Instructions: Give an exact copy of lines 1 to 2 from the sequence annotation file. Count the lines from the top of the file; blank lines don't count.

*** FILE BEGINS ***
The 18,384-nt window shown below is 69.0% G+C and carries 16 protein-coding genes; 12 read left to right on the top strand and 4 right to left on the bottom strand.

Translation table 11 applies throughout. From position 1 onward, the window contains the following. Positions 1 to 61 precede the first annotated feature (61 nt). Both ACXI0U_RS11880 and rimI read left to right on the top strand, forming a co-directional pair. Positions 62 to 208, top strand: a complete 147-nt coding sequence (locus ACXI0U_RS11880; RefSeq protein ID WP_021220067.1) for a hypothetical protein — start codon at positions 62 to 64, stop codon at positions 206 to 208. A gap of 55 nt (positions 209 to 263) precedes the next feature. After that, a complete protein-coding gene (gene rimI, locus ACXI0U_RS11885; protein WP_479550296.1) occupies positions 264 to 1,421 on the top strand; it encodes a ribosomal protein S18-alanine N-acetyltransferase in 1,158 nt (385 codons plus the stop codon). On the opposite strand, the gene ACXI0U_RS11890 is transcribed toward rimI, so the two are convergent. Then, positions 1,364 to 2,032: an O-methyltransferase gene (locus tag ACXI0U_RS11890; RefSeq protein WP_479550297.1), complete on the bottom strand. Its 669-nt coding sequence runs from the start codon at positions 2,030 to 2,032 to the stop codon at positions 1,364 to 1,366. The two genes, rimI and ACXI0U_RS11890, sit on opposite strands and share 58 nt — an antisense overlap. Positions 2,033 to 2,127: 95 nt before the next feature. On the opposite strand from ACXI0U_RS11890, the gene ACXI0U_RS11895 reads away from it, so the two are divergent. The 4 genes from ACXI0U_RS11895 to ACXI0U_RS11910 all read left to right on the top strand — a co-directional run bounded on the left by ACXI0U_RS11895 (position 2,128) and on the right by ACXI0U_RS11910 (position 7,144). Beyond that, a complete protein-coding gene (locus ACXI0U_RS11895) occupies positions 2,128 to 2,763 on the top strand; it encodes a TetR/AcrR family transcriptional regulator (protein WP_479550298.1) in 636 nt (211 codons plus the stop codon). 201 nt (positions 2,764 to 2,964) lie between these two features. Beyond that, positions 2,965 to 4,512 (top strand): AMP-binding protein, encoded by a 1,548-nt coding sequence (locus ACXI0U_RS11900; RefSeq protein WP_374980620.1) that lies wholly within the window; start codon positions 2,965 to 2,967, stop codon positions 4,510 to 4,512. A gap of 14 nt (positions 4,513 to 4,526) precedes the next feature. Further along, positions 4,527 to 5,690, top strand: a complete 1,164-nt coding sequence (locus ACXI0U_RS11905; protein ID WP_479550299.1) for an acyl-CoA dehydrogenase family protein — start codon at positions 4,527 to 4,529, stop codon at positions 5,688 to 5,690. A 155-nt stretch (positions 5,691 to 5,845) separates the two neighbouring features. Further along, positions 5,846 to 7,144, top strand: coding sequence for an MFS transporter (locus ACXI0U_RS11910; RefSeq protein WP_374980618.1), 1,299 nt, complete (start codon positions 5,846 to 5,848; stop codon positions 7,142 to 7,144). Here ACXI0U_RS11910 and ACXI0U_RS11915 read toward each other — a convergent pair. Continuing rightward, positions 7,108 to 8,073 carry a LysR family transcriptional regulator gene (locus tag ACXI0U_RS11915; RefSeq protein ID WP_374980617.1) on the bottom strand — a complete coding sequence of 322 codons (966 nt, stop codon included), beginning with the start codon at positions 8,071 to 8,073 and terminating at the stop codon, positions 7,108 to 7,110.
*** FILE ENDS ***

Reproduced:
The 18,384-nt window shown below is 69.0% G+C and carries 16 protein-coding genes; 12 read left to right on the top strand and 4 right to left on the bottom strand.

Translation table 11 applies throughout. From position 1 onward, the window contains the following. Positions 1 to 61 precede the first annotated feature (61 nt). Both ACXI0U_RS11880 and rimI read left to right on the top strand, forming a co-directional pair. Positions 62 to 208, top strand: a complete 147-nt coding sequence (locus ACXI0U_RS11880; RefSeq protein ID WP_021220067.1) for a hypothetical protein — start codon at positions 62 to 64, stop codon at positions 206 to 208. A gap of 55 nt (positions 209 to 263) precedes the next feature. After that, a complete protein-coding gene (gene rimI, locus ACXI0U_RS11885; protein WP_479550296.1) occupies positions 264 to 1,421 on the top strand; it encodes a ribosomal protein S18-alanine N-acetyltransferase in 1,158 nt (385 codons plus the stop codon). On the opposite strand, the gene ACXI0U_RS11890 is transcribed toward rimI, so the two are convergent. Then, positions 1,364 to 2,032: an O-methyltransferase gene (locus tag ACXI0U_RS11890; RefSeq protein WP_479550297.1), complete on the bottom strand. Its 669-nt coding sequence runs from the start codon at positions 2,030 to 2,032 to the stop codon at positions 1,364 to 1,366. The two genes, rimI and ACXI0U_RS11890, sit on opposite strands and share 58 nt — an antisense overlap. Positions 2,033 to 2,127: 95 nt before the next feature. On the opposite strand from ACXI0U_RS11890, the gene ACXI0U_RS11895 reads away from it, so the two are divergent. The 4 genes from ACXI0U_RS11895 to ACXI0U_RS11910 all read left to right on the top strand — a co-directional run bounded on the left by ACXI0U_RS11895 (position 2,128) and on the right by ACXI0U_RS11910 (position 7,144). Beyond that, a complete protein-coding gene (locus ACXI0U_RS11895) occupies positions 2,128 to 2,763 on the top strand; it encodes a TetR/AcrR family transcriptional regulator (protein WP_479550298.1) in 636 nt (211 codons plus the stop codon). 201 nt (positions 2,764 to 2,964) lie between these two features. Beyond that, positions 2,965 to 4,512 (top strand): AMP-binding protein, encoded by a 1,548-nt coding sequence (locus ACXI0U_RS11900; RefSeq protein WP_374980620.1) that lies wholly within the window; start codon positions 2,965 to 2,967, stop codon positions 4,510 to 4,512. A gap of 14 nt (positions 4,513 to 4,526) precedes the next feature. Further along, positions 4,527 to 5,690, top strand: a complete 1,164-nt coding sequence (locus ACXI0U_RS11905; protein ID WP_479550299.1) for an acyl-CoA dehydrogenase family protein — start codon at positions 4,527 to 4,529, stop codon at positions 5,688 to 5,690. A 155-nt stretch (positions 5,691 to 5,845) separates the two neighbouring features. Further along, positions 5,846 to 7,144, top strand: coding sequence for an MFS transporter (locus ACXI0U_RS11910; RefSeq protein WP_374980618.1), 1,299 nt, complete (start codon positions 5,846 to 5,848; stop codon positions 7,142 to 7,144). Here ACXI0U_RS11910 and ACXI0U_RS11915 read toward each other — a convergent pair. Continuing rightward, positions 7,108 to 8,073 carry a LysR family transcriptional regulator gene (locus tag ACXI0U_RS11915; RefSeq protein ID WP_374980617.1) on the bottom strand — a complete coding sequence of 322 codons (966 nt, stop codon included), beginning with the start codon at positions 8,071 to 8,073 and terminating at the stop codon, positions 7,108 to 7,110.